Why Do Strokes Cause Hemiplegia?

Photo © A.D.A.M.

 Hemiplegia after stroke is common. But what is hemiplegia anyway? Hemiplegia is the term we use to describe paralysis of one side of the body. The term can be broken down into “hemi” which means “half,” and “plegia,” which means paralysis.

To understand how strokes cause hemiplegia, let's try to understand the anatomy of the brain, brainstem, and spinal cord. Imagine looking at a highway from a helicopter.

For simplicity, this highway only travels south and is made up of 16 lanes. Several exits serve the 8 right-sided lanes (the right side of the body), and an equal number of exits serve the 8 left-sided lanes (the left side of the body).

This highway represents the long nerve fibers which originate in the brain and travel south towards the brainstem and spinal cord where they exit in order to control the nerves that move our muscles on each side. But where is the brain in this mental picture? Let's just say that the towns and neighborhoods located on each side of the highway represent different parts of the brain.

One last thing. Each neighborhood performs a specific task such as movement, hearing or feeling. And in the “movement neighborhood,” specific areas are dedicated to moving the face, arm, and leg.

Phew! That's a lot of imagination-stretching. But bear with me. To understand hemiplegia, let's now follow a nerve signal (a car) leaving from the “movement neighborhood” (your motor cortex) on the left side of the brain.

Because the left side of the brain controls the right side of the body, this car’s final goal will be to reach the exit to the right hand, where it will cause it to move.

First, the car leaves its driveway, takes a short ride through a few local 2-lane roads, which then bring it to a larger, 4-lane road.

On this road, it meets other cars which initiated their trip in adjacent parts of the movement neighborhood, destined to reach different muscles on the right side of the face. Not long after, it enters a 6-lane road, where it meets with most cars traveling south, to face, leg and other parts of the right side of the body. Then, along with the rest of the cars, it crosses over and enters the right side of the highway where it now can travel to the right-hand exit. The other cars mentioned will exit at the right face, and right leg exits.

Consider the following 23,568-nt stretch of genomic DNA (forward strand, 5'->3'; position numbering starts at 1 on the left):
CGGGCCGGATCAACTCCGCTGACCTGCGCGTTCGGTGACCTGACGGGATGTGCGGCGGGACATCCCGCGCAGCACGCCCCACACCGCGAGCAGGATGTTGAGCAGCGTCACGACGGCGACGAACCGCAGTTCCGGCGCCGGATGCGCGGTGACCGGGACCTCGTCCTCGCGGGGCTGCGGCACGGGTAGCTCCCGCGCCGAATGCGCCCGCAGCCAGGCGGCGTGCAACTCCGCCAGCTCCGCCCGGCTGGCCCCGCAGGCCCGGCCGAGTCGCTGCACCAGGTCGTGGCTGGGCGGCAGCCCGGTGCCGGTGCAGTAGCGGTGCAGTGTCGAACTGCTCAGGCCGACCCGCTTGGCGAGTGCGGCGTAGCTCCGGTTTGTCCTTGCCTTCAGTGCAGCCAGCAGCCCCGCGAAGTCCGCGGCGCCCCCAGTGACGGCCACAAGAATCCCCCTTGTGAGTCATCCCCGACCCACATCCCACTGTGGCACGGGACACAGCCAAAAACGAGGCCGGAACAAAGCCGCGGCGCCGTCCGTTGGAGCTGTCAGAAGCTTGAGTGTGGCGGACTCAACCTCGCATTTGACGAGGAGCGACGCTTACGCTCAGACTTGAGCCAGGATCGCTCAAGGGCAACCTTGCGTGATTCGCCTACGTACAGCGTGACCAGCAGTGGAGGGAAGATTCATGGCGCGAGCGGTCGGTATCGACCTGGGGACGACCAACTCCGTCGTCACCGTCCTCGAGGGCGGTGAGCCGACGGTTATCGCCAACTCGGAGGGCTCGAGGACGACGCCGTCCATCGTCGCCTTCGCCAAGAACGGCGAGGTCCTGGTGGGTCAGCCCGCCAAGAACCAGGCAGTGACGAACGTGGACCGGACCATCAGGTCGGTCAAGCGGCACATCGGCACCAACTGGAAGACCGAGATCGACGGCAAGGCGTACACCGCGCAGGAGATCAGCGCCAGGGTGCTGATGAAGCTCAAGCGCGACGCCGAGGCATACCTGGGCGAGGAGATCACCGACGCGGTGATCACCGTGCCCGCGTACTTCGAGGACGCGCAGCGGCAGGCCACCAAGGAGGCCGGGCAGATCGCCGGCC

Now imagine that a stroke is a meteorite. Yes, the type that shows up in your driveway on a very unlucky day. If the meteorite falls on the driveway where the signal (car) to the right hand normally starts its trip, then the signal will never be able to leave the driveway and the right hand will become “plegic,” or paralyzed. However, signals to other places such as the face and the leg won’t become affected by this relatively small catastrophe.

But if the meteorite hits the 4-lane road described above, it will permanently interrupt the road that allows cars (signals) to both the arm and the face from reaching the highway. This causes a partial hemiplegia affecting the face and arm.

Finally, if the meteorite falls on the entrance to the highway (internal capsule or brainstem), or on the entire right side of the highway (spinal cord), none of the signals traveling to the right face, arm or leg will be able to get past it, causing a full right-sided hemiplegia.

Unfortunately, besides the obvious difficulties that come along with not being able to move one whole side of the body, hemiplegia often comes accompanied by side effects such as:


Bradley G Walter, Daroff B Robert, Fenichel M Gerald, Jancovic, Joseph; Neurology in clinical practice, principles of diagnosis and management.

Philadelphia Elsevier, 2004.

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